TORONTO, Nov. 8, 2011 /CNW/ - Every year Canadians from across the
country tune into Peter Mansbridge and CBC News for the broadcast of
the annual Remembrance Day ceremony from the nation's capital. It's a
presentation full of unforgettable moments: the laying of memorial
wreaths; the parade of uniform-clad veterans marching with great
dignity through the streets of Ottawa; the arrival of the Silver Cross
Mother; and the entrance of the Prime Minister, Governor-General and
other top dignitaries, all wearing bright red poppies and flanked by
the red-and-white of the Canadian flag.
This year for the first time, thanks to the partnership of Accessible
Media Inc. and CBC News, blind and low-vision Canadians will be able to
experience the full extent of these rich visual scenes through
described video done in real time and broadcast in open description on
The Accessible Channel - TACtv.
Described video is a process that provides a voice overlay to a
program's audio track for the benefit of people who are blind or
low-vision, allowing them to hear descriptions of key visual elements
appearing on screen.
"We are very pleased to bring this Described Video simulcast of CBC
News' Remembrance Day coverage to Canadians," says John Melville, Vice
President, Programming and Production, AMI. "Describing visuals to give
non-sighted viewers a full experience is at the core of our mandate."
The program, on both CBC News and TACtv, is called CBC News Special: Remembrance Day 2011, and will be broadcast from 10 a.m. to noon Eastern.
"I'd like to thank the CBC once again for all their cooperation in
working with us to bring key live moments in Canadian history to our
growing audience of people with disabilities," says David Errington,
AMI's President and CEO. "So far this year, we have worked with the CBC
on the Royal Wedding, Canada Day on Parliament Hill and other programs,
each bringing our viewers a more complete picture of a major event as
they happen. This is another great step forward for making media
accessible in Canada."
"We're proud to be working with AMI to bring such significant events to
more Canadians," says Heather Boyce, Director, English Television
Affiliates, CBC English Services. "As a public broadcaster, the CBC's
goal is to make our programming available to as broad an audience as
possible, and working with AMI as a strong partner helps us in that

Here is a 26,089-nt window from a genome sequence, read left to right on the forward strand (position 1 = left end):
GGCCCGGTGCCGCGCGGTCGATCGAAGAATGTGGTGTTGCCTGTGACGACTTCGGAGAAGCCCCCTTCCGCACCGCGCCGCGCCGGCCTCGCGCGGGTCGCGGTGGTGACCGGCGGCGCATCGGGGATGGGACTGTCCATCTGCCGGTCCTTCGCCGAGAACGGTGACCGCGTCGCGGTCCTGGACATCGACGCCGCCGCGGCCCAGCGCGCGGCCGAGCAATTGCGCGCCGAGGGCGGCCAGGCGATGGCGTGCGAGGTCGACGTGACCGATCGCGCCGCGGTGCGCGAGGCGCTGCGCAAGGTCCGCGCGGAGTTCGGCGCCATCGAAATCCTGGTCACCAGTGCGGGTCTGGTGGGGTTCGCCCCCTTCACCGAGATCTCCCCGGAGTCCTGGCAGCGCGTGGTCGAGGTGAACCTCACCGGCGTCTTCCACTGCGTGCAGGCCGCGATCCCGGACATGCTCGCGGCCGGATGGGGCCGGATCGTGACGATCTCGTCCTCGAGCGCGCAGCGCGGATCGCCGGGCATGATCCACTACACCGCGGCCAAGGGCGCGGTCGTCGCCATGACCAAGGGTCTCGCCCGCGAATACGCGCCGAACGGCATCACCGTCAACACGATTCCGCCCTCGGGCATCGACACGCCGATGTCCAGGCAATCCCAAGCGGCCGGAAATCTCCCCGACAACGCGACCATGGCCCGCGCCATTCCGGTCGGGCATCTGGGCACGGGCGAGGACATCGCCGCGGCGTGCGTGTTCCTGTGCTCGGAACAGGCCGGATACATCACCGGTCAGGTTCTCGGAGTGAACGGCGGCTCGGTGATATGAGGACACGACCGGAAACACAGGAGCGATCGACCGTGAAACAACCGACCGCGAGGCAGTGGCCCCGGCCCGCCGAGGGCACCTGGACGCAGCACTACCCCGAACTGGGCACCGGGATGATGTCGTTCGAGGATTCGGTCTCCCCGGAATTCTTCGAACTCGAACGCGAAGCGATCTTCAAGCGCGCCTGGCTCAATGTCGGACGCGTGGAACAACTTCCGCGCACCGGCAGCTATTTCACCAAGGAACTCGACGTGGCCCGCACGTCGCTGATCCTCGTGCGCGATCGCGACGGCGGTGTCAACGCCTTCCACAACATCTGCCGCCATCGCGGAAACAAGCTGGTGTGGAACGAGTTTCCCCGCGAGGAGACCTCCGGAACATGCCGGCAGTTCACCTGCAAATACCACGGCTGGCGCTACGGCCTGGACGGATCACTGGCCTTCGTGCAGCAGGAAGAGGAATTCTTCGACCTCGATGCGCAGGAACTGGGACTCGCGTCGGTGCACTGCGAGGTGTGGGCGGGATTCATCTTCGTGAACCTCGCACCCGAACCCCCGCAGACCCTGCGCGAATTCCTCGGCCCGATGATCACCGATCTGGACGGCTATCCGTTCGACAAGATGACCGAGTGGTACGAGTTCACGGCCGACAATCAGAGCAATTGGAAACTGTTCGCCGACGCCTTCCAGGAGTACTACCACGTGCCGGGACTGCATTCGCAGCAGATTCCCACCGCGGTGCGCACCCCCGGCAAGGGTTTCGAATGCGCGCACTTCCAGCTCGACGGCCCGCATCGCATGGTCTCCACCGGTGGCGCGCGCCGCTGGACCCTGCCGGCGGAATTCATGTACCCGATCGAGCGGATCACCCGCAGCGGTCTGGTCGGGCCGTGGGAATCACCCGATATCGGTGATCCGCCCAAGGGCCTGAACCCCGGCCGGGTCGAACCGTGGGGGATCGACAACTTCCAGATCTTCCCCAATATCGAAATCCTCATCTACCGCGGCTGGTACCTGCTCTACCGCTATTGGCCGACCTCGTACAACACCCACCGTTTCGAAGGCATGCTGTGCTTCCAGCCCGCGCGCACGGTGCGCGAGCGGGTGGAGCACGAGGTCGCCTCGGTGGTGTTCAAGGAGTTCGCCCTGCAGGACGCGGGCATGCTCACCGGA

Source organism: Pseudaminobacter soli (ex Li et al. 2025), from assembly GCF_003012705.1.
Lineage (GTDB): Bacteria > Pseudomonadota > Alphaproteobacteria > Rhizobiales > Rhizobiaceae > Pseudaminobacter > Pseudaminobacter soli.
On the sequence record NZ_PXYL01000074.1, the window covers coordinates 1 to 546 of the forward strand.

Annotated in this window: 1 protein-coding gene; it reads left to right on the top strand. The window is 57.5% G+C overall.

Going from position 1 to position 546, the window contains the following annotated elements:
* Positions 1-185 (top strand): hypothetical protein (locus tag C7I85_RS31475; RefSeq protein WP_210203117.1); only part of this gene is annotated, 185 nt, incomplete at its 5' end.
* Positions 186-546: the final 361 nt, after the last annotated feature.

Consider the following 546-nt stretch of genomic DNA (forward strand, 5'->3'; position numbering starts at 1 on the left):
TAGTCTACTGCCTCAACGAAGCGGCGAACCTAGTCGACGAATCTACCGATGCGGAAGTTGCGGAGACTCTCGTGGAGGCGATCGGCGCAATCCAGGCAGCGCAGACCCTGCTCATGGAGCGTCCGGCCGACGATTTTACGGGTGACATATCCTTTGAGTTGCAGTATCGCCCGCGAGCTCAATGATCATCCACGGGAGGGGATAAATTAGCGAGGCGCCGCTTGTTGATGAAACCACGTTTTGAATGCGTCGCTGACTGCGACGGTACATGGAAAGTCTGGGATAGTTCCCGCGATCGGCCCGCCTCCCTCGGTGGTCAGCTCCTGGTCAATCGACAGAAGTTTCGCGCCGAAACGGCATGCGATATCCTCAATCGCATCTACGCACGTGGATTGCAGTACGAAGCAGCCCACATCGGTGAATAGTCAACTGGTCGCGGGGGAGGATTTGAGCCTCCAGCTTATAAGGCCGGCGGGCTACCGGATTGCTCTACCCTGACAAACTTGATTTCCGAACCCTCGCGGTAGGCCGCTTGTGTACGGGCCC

To access the Remembrance Day programming schedule on The Accessible
Channel - TACtv, in open description please visit www.ami.ca, or call 1-800-567-6755.
About CBC News
For 75 years, CBC News has been the source Canadians turn to, to keep
them informed about their communities, their country and their world.
Through regional and national programming on multiple platforms,
including CBC Television, CBC News Network, CBC Radio, CBCNews.ca, mobile and on-demand, CBC News and its internationally recognized team
of award-winning journalists deliver the breaking stories, the issues,
the analysis and the personalities that matter to Canadians. In 2011,
CBC/Radio-Canada is celebrating 75 years of serving Canadians and being
at the centre of the democratic, social and cultural life of Canada.
About Accessible Media Inc.
Accessible Media Inc. (AMI) is a not-for-profit multimedia organization
operating two broadcast services, VoicePrint and The Accessible Channel
- TACtv, and a companion website (ami.ca). AMI serves more than five million Canadians who are blind, deaf,
vision, hearing or mobility impaired, learning disabled,
print-restricted or learning English as a second language by making
print, broadcast and online media accessible. www.ami.ca
SOURCE Accessible Media Inc. (AMI)
For further information:
Georgina Blanas, Director, Government, Public and Affiliate Affairs
800-567-6755 ext. 0981, email@example.com
Andrea Ramos, Public Relations Coordinator
800-567-6755 ext. 0977, firstname.lastname@example.org